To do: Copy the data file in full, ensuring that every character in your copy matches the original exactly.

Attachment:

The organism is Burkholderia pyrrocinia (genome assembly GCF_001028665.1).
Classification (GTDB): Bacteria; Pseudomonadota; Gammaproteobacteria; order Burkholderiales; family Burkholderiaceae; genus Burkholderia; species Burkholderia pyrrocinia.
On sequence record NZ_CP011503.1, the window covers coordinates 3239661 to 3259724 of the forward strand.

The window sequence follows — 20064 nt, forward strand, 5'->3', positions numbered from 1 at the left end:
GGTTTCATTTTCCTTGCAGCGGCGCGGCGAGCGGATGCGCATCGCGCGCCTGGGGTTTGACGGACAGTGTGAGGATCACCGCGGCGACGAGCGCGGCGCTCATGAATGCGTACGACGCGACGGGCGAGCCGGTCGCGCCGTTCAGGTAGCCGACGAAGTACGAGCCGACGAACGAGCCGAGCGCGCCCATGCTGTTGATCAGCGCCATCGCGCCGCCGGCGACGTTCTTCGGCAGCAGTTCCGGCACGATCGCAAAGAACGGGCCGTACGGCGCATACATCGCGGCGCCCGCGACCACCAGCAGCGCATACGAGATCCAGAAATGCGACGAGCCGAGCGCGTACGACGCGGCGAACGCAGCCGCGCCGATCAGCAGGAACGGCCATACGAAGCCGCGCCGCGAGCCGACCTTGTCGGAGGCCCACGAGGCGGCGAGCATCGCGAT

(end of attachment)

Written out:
The organism is Burkholderia pyrrocinia (genome assembly GCF_001028665.1).
Classification (GTDB): Bacteria; Pseudomonadota; Gammaproteobacteria; order Burkholderiales; family Burkholderiaceae; genus Burkholderia; species Burkholderia pyrrocinia.
On sequence record NZ_CP011503.1, the window covers coordinates 3239661 to 3259724 of the forward strand.

The window sequence follows — 20064 nt, forward strand, 5'->3', positions numbered from 1 at the left end:
GGTTTCATTTTCCTTGCAGCGGCGCGGCGAGCGGATGCGCATCGCGCGCCTGGGGTTTGACGGACAGTGTGAGGATCACCGCGGCGACGAGCGCGGCGCTCATGAATGCGTACGACGCGACGGGCGAGCCGGTCGCGCCGTTCAGGTAGCCGACGAAGTACGAGCCGACGAACGAGCCGAGCGCGCCCATGCTGTTGATCAGCGCCATCGCGCCGCCGGCGACGTTCTTCGGCAGCAGTTCCGGCACGATCGCAAAGAACGGGCCGTACGGCGCATACATCGCGGCGCCCGCGACCACCAGCAGCGCATACGAGATCCAGAAATGCGACGAGCCGAGCGCGTACGACGCGGCGAACGCAGCCGCGCCGATCAGCAGGAACGGCCATACGAAGCCGCGCCGCGAGCCGACCTTGTCGGAGGCCCACGAGGCGGCGAGCATCGCGAT